EDITORIAL: Coming together to face tragedy

When Meesha-Chan Grubisic was killed on Goldstream Avenue on Feb. 13, the event had a ripple effect throughout Langford and the West Shore.

When Meesha-Chan Grubisic was struck by a car and killed on Goldstream Avenue on Feb. 13, the event had a ripple effect throughout Langford and the West Shore.

The Goldstream News Gazette heard about the crash minutes after it happened from a concerned resident calling in. The stories we have written have been read, shared and commented on, through letters and online, by readers who have been touched and shocked by the incident.

A makeshift roadside memorial is evidence of friends, family and neighbours banding together. It’s message, to “Slow down,” a plea from locals to those passing through to help prevent another loss.

More than $20,000 and counting has been gathered in donations from people wanting to help Grubisic’s 11-year-old daughter Ruby as she faces a tough road ahead without her mom.

Surrounding homeowners are also reacting to the situtation, coming together yet again to bring attention to concerns they have over safety on the stretch of road where Grubisic was killed.

Going by what the police say, it seems unlikely any traffic calming solutions would have prevented the collision which killed Grubisic. She was in the middle of the road, chasing down her dog, while the driver was likely momentarily blinded by the sun’s glare as he came over the crest of a hill.

It was the wrong place, the wrong time for both, and both are victims. Anyone who saw the driver that day knows this to be true.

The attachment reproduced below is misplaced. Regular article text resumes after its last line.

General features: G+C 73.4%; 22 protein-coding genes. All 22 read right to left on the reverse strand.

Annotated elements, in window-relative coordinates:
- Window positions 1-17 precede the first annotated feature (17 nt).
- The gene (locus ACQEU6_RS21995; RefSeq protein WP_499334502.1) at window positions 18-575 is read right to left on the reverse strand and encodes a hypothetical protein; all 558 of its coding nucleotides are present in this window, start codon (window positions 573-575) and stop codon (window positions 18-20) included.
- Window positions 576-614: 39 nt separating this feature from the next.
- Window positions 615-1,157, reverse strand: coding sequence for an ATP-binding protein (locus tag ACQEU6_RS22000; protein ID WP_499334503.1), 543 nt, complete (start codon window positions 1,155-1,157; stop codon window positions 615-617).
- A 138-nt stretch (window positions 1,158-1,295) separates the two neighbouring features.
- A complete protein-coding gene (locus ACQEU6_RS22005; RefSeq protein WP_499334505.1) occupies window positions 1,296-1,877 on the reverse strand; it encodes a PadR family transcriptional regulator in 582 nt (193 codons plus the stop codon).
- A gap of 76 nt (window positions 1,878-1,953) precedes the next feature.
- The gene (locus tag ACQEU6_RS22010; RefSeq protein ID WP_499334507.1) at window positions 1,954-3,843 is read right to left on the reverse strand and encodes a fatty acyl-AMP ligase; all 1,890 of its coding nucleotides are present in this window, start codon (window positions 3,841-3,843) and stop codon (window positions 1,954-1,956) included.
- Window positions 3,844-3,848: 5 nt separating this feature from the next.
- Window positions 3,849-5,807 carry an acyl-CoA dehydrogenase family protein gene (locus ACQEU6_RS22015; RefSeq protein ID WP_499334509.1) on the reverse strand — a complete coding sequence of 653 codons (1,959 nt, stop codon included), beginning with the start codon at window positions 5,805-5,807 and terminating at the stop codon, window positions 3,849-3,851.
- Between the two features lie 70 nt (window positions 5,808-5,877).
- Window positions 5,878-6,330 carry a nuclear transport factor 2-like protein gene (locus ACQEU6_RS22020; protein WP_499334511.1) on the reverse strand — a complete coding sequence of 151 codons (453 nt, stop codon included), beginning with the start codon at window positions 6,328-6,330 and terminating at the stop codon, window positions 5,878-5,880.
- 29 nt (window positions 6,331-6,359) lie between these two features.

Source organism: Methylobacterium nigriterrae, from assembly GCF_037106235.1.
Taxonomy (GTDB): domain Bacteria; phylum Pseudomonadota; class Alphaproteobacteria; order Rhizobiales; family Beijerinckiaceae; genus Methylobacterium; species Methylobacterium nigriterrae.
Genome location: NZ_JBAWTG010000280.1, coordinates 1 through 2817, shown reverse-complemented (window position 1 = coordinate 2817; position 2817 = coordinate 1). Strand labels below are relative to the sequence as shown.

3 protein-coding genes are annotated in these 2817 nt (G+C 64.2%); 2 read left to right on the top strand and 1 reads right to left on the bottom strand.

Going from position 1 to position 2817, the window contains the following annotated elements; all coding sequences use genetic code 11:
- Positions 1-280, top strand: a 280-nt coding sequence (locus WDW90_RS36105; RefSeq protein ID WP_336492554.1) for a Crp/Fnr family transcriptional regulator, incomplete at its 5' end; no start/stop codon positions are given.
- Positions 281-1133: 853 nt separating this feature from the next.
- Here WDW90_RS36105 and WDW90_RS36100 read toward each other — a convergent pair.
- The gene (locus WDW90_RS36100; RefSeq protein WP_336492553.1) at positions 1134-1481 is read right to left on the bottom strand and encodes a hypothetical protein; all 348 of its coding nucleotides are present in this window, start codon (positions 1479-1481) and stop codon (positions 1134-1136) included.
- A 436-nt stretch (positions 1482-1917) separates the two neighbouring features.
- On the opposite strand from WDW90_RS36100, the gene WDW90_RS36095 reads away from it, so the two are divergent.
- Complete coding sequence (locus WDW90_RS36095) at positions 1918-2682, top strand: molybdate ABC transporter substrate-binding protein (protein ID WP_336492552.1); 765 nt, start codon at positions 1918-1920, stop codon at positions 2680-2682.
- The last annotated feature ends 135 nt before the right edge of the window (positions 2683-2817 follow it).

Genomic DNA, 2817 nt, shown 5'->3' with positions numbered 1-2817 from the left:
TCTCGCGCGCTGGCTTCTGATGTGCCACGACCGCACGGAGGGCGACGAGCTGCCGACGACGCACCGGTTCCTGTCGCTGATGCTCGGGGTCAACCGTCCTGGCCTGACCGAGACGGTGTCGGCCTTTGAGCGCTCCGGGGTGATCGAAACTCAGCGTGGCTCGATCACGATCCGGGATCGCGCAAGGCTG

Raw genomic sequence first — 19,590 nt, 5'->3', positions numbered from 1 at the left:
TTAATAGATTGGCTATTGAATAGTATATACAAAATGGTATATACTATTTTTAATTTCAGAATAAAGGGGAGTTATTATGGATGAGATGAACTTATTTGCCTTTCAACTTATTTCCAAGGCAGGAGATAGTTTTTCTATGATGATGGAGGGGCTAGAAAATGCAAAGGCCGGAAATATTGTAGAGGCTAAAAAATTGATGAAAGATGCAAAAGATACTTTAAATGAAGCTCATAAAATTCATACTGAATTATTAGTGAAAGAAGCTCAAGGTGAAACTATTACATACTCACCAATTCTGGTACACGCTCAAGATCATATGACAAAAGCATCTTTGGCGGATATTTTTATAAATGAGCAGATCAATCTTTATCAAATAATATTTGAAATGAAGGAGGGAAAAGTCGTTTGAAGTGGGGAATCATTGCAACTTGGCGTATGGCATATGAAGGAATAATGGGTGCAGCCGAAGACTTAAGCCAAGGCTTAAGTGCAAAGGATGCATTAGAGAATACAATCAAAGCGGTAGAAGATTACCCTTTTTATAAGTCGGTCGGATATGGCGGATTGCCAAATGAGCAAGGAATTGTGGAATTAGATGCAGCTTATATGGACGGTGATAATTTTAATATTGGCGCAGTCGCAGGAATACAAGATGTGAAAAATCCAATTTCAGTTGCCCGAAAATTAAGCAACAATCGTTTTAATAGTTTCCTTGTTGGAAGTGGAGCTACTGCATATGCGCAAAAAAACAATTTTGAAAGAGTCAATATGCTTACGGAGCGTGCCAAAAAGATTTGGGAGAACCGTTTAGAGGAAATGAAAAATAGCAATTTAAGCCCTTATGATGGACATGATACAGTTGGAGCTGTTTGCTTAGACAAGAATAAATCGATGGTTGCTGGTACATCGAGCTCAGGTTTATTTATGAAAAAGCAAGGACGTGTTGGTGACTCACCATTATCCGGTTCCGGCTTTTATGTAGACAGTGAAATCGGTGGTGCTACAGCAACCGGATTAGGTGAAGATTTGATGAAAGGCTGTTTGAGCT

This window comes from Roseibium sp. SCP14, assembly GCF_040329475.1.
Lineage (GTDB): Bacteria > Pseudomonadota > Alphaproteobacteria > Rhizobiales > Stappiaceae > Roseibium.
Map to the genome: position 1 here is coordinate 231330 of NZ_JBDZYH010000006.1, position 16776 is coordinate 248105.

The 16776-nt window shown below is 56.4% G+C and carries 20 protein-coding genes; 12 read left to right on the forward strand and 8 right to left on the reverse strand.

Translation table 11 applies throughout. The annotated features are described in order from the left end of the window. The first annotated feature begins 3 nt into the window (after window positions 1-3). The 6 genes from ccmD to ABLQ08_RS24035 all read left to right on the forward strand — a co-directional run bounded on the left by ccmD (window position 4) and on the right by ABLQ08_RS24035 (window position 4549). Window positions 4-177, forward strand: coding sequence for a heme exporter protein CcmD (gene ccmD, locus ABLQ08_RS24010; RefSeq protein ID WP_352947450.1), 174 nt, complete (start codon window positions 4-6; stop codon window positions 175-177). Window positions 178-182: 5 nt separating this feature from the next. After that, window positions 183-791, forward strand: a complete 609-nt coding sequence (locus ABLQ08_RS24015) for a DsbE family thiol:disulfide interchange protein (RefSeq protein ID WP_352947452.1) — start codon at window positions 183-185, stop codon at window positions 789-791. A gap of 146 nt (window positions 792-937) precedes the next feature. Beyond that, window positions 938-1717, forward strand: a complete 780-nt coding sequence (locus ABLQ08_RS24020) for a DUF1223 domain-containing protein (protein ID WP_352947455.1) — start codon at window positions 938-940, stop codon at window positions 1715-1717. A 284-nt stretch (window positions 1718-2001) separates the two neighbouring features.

Yet even if nothing could have been done to prevent this accident, that doesn’t mean nothing should be done to prevent others. Anyone who has driven off of the Trans-Canada Highway onto Goldstream Avenue knows how easy it is to speed there, despite the 40 km/h drop in speed limit, followed shortly after by another 20 km/h decline.

Speeding traffic, a lack of sidewalks, shoulders covered in parked cars and children walking to and from school create a potentially leathal combination in the area.

Langford says speed bumps are not the best method to slow down traffic, but surely there are other options to explore. And, yes, there are safety concerns on many other stretches of road in the same community, but here we see an organized group of residents, coming together, committed to find a solution.

We hope they continue to champion their cause and that the city manages to find a way to work with them, in the spirit of community which so evidently prevails.

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